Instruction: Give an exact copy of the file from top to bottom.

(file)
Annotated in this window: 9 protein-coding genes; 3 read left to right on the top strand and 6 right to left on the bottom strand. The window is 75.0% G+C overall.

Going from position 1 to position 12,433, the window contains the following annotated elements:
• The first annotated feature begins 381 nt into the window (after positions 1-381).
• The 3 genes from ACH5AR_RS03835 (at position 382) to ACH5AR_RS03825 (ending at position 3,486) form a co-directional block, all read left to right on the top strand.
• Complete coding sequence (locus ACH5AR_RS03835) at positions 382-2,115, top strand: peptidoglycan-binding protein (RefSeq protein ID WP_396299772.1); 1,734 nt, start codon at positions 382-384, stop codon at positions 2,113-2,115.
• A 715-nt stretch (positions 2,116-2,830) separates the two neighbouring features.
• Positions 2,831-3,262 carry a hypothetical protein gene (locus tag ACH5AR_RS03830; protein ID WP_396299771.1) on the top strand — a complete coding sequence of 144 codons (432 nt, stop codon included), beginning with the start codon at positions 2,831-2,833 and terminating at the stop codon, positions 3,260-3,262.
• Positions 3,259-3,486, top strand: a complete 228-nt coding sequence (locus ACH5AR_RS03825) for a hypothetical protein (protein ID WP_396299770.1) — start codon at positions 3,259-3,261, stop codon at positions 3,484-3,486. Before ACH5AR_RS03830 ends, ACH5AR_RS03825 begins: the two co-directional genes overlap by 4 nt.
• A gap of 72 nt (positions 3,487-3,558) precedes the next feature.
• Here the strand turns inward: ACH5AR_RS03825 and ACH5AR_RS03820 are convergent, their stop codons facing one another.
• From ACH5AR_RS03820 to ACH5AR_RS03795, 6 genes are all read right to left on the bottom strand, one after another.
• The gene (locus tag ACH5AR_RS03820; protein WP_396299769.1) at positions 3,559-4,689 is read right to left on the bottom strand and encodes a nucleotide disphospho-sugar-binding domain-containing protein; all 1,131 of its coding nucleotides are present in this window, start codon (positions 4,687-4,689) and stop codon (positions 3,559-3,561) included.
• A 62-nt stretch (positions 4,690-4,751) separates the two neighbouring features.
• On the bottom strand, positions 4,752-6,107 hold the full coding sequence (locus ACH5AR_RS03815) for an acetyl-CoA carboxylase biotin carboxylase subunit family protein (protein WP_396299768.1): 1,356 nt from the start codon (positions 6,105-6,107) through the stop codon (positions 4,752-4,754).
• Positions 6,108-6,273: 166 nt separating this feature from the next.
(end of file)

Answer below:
Annotated in this window: 9 protein-coding genes; 3 read left to right on the top strand and 6 right to left on the bottom strand. The window is 75.0% G+C overall.

Going from position 1 to position 12,433, the window contains the following annotated elements:
• The first annotated feature begins 381 nt into the window (after positions 1-381).
• The 3 genes from ACH5AR_RS03835 (at position 382) to ACH5AR_RS03825 (ending at position 3,486) form a co-directional block, all read left to right on the top strand.
• Complete coding sequence (locus ACH5AR_RS03835) at positions 382-2,115, top strand: peptidoglycan-binding protein (RefSeq protein ID WP_396299772.1); 1,734 nt, start codon at positions 382-384, stop codon at positions 2,113-2,115.
• A 715-nt stretch (positions 2,116-2,830) separates the two neighbouring features.
• Positions 2,831-3,262 carry a hypothetical protein gene (locus tag ACH5AR_RS03830; protein ID WP_396299771.1) on the top strand — a complete coding sequence of 144 codons (432 nt, stop codon included), beginning with the start codon at positions 2,831-2,833 and terminating at the stop codon, positions 3,260-3,262.
• Positions 3,259-3,486, top strand: a complete 228-nt coding sequence (locus ACH5AR_RS03825) for a hypothetical protein (protein ID WP_396299770.1) — start codon at positions 3,259-3,261, stop codon at positions 3,484-3,486. Before ACH5AR_RS03830 ends, ACH5AR_RS03825 begins: the two co-directional genes overlap by 4 nt.
• A gap of 72 nt (positions 3,487-3,558) precedes the next feature.
• Here the strand turns inward: ACH5AR_RS03825 and ACH5AR_RS03820 are convergent, their stop codons facing one another.
• From ACH5AR_RS03820 to ACH5AR_RS03795, 6 genes are all read right to left on the bottom strand, one after another.
• The gene (locus tag ACH5AR_RS03820; protein WP_396299769.1) at positions 3,559-4,689 is read right to left on the bottom strand and encodes a nucleotide disphospho-sugar-binding domain-containing protein; all 1,131 of its coding nucleotides are present in this window, start codon (positions 4,687-4,689) and stop codon (positions 3,559-3,561) included.
• A 62-nt stretch (positions 4,690-4,751) separates the two neighbouring features.
• On the bottom strand, positions 4,752-6,107 hold the full coding sequence (locus ACH5AR_RS03815) for an acetyl-CoA carboxylase biotin carboxylase subunit family protein (protein WP_396299768.1): 1,356 nt from the start codon (positions 6,105-6,107) through the stop codon (positions 4,752-4,754).
• Positions 6,108-6,273: 166 nt separating this feature from the next.